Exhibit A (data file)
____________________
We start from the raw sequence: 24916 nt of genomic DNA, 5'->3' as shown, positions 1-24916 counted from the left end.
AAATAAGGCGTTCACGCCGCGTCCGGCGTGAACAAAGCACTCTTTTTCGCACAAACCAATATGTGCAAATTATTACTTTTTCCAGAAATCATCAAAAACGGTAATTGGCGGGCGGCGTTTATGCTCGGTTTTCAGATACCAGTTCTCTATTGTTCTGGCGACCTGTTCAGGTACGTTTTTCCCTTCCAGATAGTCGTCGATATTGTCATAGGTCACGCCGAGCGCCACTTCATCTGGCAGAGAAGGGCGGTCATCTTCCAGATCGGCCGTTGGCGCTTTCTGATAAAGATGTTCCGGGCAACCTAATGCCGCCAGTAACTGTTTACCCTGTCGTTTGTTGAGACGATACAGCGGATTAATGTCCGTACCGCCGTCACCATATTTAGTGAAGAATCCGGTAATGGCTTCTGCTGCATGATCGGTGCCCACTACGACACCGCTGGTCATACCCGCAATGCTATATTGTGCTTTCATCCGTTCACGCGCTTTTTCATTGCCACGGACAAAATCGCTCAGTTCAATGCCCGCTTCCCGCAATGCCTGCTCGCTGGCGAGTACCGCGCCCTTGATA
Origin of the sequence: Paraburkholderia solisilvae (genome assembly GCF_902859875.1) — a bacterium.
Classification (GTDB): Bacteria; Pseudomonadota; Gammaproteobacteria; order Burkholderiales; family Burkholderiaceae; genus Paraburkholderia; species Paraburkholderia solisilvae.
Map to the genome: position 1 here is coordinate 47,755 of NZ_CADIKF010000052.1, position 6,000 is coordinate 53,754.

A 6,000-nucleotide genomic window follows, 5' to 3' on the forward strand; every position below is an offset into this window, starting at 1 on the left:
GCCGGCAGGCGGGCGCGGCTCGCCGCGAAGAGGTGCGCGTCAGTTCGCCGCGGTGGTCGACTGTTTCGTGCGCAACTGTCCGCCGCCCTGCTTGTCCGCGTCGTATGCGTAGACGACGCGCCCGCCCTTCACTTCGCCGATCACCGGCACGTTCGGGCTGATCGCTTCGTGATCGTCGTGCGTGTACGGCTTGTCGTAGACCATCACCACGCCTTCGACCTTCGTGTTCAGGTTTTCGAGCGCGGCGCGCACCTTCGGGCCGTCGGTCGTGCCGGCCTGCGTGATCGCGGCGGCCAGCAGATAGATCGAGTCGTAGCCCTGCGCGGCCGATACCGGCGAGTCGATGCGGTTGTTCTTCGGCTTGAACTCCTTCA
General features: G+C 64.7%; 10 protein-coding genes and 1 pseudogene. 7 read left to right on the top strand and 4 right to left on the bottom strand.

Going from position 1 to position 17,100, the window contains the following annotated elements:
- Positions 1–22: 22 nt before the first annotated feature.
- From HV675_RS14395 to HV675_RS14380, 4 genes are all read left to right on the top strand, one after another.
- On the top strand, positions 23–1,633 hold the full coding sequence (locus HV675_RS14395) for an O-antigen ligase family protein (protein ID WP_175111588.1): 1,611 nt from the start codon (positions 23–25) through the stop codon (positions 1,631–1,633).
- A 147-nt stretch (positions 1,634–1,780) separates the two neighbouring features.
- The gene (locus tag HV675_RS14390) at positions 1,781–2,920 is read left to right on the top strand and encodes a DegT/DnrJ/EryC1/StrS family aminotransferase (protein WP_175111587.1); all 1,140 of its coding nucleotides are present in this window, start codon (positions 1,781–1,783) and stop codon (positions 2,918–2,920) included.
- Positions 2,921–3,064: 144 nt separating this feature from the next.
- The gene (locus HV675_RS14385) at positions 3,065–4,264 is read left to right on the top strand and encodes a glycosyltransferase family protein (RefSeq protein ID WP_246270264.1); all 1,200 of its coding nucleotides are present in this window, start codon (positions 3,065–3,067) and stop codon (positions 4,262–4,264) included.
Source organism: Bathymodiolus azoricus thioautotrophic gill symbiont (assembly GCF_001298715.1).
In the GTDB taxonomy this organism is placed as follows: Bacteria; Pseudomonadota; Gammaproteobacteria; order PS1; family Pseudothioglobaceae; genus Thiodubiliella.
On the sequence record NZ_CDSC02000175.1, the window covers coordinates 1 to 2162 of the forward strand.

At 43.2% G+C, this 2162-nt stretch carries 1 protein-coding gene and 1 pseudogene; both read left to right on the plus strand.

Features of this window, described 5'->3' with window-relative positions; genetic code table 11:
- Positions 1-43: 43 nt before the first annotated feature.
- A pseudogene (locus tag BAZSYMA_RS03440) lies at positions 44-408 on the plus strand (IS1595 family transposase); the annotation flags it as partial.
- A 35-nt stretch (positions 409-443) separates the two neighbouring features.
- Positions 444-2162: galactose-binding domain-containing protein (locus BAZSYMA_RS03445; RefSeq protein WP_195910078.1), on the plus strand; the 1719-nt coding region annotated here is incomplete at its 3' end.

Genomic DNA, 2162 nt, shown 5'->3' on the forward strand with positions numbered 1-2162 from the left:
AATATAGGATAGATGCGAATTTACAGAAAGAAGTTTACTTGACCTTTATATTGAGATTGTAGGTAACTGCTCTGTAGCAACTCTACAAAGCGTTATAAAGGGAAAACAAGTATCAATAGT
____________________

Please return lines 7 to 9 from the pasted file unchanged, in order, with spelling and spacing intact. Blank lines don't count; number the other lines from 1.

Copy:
GCCGGCAGGCGGGCGCGGCTCGCCGCGAAGAGGTGCGCGTCAGTTCGCCGCGGTGGTCGACTGTTTCGTGCGCAACTGTCCGCCGCCCTGCTTGTCCGCGTCGTATGCGTAGACGACGCGCCCGCCCTTCACTTCGCCGATCACCGGCACGTTCGGGCTGATCGCTTCGTGATCGTCGTGCGTGTACGGCTTGTCGTAGACCATCACCACGCCTTCGACCTTCGTGTTCAGGTTTTCGAGCGCGGCGCGCACCTTCGGGCCGTCGGTCGTGCCGGCCTGCGTGATCGCGGCGGCCAGCAGATAGATCGAGTCGTAGCCCTGCGCGGCCGATACCGGCGAGTCGATGCGGTTGTTCTTCGGCTTGAACTCCTTCA
General features: G+C 64.7%; 10 protein-coding genes and 1 pseudogene. 7 read left to right on the top strand and 4 right to left on the bottom strand.

Going from position 1 to position 17,100, the window contains the following annotated elements: